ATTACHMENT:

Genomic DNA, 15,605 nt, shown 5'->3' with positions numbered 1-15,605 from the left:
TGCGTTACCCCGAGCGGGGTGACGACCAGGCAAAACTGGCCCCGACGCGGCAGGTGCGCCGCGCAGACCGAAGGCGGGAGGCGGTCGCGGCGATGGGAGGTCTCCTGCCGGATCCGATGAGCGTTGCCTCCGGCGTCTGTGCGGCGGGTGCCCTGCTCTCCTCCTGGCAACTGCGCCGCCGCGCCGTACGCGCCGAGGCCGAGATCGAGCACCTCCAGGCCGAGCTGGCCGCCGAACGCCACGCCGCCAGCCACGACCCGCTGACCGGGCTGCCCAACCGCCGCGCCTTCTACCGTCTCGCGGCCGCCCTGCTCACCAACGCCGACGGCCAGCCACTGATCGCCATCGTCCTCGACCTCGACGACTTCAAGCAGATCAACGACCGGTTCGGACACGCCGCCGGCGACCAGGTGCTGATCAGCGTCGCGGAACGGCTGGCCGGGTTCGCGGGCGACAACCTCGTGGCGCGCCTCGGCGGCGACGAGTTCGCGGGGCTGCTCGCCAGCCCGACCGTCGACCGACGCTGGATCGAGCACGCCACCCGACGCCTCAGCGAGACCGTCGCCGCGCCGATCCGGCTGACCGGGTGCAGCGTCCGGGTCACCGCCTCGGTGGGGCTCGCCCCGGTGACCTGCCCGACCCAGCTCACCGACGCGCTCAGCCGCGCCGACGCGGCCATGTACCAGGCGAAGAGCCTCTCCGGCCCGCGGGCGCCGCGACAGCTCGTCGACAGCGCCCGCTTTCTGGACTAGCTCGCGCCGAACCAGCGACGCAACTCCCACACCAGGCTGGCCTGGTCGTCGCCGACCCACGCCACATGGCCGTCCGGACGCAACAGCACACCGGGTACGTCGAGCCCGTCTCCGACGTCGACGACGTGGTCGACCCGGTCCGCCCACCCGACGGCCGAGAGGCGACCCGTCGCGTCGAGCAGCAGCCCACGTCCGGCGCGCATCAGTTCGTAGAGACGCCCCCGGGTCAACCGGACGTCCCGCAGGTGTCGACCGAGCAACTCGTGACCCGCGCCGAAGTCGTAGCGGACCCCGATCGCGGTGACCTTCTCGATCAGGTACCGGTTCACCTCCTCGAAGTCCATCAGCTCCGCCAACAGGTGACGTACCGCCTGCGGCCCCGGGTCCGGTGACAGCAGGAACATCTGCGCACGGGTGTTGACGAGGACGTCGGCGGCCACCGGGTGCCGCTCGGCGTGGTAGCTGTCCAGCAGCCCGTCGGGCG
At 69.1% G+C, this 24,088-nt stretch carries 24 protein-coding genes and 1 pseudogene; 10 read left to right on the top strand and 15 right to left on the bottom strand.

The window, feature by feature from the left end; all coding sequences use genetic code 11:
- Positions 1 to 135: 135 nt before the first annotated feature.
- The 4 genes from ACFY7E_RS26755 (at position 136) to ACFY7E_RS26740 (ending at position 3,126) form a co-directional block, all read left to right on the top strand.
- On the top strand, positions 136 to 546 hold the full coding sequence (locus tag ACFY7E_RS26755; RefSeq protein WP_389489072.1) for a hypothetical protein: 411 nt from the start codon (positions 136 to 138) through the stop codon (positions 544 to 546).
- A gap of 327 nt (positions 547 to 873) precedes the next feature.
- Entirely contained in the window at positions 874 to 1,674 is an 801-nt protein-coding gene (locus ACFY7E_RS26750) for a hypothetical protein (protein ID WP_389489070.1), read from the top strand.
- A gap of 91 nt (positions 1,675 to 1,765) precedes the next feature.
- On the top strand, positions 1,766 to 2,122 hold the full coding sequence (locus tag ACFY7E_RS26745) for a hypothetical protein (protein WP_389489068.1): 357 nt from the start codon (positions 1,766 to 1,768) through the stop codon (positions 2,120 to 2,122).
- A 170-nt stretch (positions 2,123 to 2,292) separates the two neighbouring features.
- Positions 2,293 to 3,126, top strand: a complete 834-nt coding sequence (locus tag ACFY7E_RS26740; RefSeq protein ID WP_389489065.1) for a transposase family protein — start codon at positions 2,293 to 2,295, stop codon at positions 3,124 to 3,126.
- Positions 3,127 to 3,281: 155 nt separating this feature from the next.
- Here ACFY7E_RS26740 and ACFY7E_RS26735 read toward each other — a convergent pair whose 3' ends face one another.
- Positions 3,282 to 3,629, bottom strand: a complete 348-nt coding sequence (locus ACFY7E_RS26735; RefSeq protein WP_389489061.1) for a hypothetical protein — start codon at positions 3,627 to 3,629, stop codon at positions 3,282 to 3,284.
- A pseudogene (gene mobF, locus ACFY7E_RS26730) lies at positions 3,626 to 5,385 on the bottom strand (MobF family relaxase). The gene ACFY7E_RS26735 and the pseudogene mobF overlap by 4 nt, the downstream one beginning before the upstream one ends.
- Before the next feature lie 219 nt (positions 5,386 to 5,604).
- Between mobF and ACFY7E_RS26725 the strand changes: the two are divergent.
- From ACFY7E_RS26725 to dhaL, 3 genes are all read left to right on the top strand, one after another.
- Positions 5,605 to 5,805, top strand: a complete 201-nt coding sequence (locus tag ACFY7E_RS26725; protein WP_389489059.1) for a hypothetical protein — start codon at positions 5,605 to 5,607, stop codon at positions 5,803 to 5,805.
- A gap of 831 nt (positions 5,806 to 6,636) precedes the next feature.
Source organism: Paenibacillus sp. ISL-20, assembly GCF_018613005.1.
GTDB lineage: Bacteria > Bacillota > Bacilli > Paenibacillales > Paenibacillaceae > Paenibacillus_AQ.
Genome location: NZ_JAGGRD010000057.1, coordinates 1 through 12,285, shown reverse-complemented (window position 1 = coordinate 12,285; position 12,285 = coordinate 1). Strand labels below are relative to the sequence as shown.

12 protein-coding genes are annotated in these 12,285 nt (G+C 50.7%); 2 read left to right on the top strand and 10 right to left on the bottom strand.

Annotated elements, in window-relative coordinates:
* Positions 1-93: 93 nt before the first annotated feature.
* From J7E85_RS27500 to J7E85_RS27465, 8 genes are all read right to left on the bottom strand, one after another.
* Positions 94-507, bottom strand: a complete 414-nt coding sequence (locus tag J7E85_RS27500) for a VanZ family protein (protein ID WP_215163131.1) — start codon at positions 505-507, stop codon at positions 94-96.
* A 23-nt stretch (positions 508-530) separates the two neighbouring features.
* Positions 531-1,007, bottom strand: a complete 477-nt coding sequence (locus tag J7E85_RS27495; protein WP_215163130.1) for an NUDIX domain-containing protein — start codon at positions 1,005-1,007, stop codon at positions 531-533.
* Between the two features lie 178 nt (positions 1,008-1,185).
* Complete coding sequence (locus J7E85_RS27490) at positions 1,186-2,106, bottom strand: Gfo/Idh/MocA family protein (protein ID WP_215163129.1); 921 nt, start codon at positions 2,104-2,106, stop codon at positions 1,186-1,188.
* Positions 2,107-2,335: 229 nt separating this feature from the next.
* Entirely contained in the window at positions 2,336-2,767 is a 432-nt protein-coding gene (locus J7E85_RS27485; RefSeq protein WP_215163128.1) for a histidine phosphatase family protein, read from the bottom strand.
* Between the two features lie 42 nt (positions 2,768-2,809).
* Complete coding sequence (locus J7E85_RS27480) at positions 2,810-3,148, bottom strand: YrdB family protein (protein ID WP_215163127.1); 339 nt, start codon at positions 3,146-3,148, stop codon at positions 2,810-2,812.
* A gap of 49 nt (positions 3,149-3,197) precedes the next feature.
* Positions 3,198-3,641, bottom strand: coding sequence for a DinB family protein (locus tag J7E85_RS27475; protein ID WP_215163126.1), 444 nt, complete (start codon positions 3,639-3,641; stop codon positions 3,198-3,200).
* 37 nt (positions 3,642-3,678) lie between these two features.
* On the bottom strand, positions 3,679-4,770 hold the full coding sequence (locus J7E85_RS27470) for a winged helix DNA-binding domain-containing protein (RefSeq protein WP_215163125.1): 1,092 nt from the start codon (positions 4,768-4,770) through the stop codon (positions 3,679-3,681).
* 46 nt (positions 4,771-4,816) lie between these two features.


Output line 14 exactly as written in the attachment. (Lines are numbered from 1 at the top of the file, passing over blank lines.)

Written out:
- Positions 3,127 to 3,281: 155 nt separating this feature from the next.